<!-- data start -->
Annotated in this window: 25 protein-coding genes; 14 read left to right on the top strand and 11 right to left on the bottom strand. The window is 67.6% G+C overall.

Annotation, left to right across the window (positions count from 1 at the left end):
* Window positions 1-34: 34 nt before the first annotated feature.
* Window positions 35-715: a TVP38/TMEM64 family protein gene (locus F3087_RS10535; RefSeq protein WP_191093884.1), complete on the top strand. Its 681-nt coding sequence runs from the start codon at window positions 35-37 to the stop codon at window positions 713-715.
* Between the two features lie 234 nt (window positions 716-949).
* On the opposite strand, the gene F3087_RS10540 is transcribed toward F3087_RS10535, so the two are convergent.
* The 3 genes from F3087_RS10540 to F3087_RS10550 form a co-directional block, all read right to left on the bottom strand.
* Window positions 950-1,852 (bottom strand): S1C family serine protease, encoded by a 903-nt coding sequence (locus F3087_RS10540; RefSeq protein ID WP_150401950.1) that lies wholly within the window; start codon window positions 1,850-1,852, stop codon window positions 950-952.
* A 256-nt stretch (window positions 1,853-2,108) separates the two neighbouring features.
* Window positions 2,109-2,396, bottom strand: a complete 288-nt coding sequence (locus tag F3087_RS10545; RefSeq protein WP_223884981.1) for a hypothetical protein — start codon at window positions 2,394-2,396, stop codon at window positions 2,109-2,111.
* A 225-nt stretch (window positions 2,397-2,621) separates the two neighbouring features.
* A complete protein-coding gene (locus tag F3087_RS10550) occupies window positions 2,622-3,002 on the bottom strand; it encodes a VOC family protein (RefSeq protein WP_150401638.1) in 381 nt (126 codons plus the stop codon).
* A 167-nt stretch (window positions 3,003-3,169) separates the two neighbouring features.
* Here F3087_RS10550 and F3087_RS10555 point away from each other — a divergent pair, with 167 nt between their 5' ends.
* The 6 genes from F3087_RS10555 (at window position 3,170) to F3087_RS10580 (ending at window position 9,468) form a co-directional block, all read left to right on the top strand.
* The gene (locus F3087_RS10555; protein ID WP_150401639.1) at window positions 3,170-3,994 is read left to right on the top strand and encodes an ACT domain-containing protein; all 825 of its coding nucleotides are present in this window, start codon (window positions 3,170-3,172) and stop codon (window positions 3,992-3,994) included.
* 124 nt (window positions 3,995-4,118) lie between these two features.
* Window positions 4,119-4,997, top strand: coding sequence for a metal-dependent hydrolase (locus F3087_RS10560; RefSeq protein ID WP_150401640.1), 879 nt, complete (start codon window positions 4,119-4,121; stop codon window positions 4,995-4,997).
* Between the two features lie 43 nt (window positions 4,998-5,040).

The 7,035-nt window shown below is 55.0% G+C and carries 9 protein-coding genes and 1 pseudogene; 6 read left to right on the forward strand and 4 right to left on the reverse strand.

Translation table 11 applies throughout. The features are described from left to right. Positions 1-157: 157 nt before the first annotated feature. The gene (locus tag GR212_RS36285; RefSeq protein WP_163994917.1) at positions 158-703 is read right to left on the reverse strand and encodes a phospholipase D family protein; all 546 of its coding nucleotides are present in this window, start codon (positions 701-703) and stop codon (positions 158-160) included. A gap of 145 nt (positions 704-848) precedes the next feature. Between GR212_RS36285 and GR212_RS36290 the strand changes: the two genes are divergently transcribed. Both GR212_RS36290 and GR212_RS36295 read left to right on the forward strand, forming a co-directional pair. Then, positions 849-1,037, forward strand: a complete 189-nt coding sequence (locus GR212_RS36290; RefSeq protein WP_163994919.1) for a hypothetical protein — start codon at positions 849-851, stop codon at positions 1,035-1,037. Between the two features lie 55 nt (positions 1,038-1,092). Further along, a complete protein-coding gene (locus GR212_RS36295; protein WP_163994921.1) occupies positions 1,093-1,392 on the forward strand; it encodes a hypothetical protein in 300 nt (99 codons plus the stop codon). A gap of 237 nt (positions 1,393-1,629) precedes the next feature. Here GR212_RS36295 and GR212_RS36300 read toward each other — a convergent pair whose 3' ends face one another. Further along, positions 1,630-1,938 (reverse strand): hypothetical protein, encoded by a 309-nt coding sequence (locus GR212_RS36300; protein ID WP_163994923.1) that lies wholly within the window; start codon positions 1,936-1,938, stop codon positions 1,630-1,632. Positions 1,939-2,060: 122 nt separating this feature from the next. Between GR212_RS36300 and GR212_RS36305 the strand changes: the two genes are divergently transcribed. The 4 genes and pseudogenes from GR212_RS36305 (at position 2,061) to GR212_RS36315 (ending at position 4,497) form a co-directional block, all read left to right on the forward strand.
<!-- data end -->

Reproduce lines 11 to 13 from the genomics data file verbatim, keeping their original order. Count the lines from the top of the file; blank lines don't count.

* A 225-nt stretch (window positions 2,397-2,621) separates the two neighbouring features.
* A complete protein-coding gene (locus tag F3087_RS10550) occupies window positions 2,622-3,002 on the bottom strand; it encodes a VOC family protein (RefSeq protein WP_150401638.1) in 381 nt (126 codons plus the stop codon).
* A 167-nt stretch (window positions 3,003-3,169) separates the two neighbouring features.